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E.P.A. Bans Sale of Tree-Killing Herbcide

E.P.A. Bans Sale of Tree-Killing Herbicide, Imprelis

Lawsuits have been filed and are pending based upon Imprelis, a weed killer introduced this year that landscapers link to thousands of tree deaths around the country.

By Jim Robbins, Correspondent / August 11, 2011

The Environmental Protection Agency banned the sale on Thursday of Imprelis, a weed killer introduced this year that landscapers link to thousands of tree deaths around the country.

DuPont, which held discussions with the E.P.A. on the herbicide, suspended sales of the product last week and announced plans for a refund program. The company already faces lawsuits from property owners who lost numerous trees after landscapers began applying Imprelis to lawns and golf courses this spring.

A spokesman for the E.P.A., Larry Jackson, said the agency acted because data provided by DuPont showed that at least three types of evergreens — balsam fir, Norway spruce and white pine trees — were susceptible to damage or death from Imprelis.

In a statement, the agency said it was investigating whether the widespread tree deaths resulted from misuse of the weed killer, inadequate warnings or directions on the product’s label, its persistence in soil and plant material or other factors.

Kate Childress, a spokeswoman for DuPont, said that the data mentioned by the E.P.A. indicated vulnerability only when the three tree species were exposed to “extreme conditions” in tests. “We did them to understand the tolerance and sensitivity of these species under extreme conditions,” she said. Those tests were conducted before the product was approved by the E.P.A. last fall, she added. Whether the product will return to the market after the agency’s review is unclear.

Only turf and landscaping professionals were allowed to buy or apply Imprelis. While it has been highly effective at killing clover and broad-leafed weeds like dandelions, landscapers say, nearby evergreens in many cases began dying within weeks of the first applications. Some agricultural experts have suggested that the tree toll could reach into the hundreds of thousands.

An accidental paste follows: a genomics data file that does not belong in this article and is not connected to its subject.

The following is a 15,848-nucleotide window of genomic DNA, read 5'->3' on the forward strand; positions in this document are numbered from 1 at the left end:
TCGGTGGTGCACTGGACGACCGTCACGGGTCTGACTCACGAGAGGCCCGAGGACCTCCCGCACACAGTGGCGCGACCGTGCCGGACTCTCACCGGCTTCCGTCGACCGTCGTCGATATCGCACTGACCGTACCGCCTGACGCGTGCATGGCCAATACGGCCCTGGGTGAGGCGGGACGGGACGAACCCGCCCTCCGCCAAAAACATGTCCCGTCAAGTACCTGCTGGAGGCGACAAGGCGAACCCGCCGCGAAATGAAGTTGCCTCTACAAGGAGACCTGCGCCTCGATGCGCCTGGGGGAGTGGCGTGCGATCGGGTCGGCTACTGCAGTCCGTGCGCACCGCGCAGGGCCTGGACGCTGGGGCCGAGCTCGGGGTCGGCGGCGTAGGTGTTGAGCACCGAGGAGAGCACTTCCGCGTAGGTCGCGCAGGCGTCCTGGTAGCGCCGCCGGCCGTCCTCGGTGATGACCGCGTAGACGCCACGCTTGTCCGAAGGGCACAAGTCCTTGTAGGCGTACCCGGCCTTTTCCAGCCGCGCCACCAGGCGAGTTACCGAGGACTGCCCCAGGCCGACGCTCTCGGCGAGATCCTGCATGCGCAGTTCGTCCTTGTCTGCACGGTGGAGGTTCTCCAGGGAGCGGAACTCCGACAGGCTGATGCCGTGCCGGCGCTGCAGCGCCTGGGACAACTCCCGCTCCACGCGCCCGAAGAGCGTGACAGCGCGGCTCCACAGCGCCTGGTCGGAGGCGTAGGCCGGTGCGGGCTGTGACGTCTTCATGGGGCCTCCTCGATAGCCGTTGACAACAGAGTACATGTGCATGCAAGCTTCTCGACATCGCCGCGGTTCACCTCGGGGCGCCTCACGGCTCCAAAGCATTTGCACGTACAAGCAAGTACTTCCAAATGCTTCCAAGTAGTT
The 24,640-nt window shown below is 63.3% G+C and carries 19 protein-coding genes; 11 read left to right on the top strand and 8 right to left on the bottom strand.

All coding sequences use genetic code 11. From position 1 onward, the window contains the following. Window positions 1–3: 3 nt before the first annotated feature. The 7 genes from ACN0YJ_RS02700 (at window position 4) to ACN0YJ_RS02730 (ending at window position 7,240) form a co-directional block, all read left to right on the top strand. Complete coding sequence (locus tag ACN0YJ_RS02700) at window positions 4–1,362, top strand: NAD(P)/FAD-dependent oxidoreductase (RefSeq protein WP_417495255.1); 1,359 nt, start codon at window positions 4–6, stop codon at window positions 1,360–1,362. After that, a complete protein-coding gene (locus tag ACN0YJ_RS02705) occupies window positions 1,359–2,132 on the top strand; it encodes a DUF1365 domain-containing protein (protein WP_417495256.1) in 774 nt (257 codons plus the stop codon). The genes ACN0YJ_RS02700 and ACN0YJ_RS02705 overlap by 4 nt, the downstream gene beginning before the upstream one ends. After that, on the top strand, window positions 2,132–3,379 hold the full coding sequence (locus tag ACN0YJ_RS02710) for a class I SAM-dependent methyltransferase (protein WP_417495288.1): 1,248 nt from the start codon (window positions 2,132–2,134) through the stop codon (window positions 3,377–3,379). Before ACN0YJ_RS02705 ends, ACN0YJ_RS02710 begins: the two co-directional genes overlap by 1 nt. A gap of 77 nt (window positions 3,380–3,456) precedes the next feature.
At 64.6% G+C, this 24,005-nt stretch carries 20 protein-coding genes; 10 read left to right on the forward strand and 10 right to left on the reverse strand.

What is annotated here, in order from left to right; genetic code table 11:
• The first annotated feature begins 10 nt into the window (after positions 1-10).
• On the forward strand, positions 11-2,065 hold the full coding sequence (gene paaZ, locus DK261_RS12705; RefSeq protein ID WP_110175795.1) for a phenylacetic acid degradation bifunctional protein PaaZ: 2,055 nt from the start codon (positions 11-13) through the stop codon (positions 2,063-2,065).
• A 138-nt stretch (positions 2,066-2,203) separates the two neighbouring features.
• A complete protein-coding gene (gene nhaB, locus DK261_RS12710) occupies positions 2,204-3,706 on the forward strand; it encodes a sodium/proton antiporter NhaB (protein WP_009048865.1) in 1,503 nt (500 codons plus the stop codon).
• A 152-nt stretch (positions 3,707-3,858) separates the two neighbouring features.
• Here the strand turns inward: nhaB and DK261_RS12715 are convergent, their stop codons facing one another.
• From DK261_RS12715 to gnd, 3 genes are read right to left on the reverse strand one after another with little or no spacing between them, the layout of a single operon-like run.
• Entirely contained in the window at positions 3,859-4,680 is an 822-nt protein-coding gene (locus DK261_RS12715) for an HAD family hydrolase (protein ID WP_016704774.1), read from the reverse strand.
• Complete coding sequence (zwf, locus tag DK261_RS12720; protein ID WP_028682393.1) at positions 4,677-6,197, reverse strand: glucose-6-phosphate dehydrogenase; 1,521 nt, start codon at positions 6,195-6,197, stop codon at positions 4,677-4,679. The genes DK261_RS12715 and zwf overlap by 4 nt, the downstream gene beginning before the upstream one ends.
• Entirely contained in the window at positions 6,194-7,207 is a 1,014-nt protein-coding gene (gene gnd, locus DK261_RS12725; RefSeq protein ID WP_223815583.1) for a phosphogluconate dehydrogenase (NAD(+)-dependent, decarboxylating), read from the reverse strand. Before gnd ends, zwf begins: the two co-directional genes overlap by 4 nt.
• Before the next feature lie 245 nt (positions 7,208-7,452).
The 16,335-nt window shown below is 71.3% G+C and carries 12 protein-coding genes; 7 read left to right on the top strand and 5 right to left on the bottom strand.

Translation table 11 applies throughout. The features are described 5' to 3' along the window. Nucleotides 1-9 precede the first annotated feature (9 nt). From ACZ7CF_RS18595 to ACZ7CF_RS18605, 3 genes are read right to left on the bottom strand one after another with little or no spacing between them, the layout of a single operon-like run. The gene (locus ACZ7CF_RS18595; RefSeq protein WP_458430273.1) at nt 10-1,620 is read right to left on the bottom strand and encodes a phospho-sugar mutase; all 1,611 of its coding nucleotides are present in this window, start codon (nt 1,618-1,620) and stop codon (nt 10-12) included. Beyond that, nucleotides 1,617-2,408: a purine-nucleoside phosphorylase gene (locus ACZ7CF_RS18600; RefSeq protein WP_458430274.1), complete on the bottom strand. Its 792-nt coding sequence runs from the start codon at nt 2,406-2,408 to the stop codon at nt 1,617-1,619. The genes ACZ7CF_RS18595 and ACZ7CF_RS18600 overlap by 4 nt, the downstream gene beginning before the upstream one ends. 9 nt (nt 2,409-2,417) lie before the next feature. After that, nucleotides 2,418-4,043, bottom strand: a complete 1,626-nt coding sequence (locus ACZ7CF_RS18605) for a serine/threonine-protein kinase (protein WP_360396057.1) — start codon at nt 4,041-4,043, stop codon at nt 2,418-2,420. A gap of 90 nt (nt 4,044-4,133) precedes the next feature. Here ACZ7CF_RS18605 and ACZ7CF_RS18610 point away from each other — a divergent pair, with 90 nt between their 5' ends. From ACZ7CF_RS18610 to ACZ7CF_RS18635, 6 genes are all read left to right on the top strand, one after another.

Landscapers had initially welcomed the herbicide, which was marketed as an environmentally friendly product that did not, for example, pose risks to animals. However, state environmental officials in New York did not approve its use because in tests the herbicide did not bind with soil and seeped into the groundwater.

The national law firm Parker, Waichman and has filed a dozen lawsuits against DuPont over the tree deaths in federal courts across the Midwest, and more are pending.

“We expect at the end of the day there’s going to be more than a billion dollars of damage or as much as several billion,” said Jordan Chaikin, a partner in the firm. “You are talking about a lot of people who have dead trees 40 to 50 feet tall, 30 or 50 years old that each cost $20,000 or $25,000 to replace.”

Imprelis has also caused concern among composters. DuPont warns in its instructions that grass clippings treated with Imprelis should not be composted because the chemical does not break down.

“You have to ask why the E.P.A. would allow a chemical out there that doesn’t break down,” said Dan Sullivan, the managing editor of BioCycle Magazine. “It could be a problem for months or years to come.”


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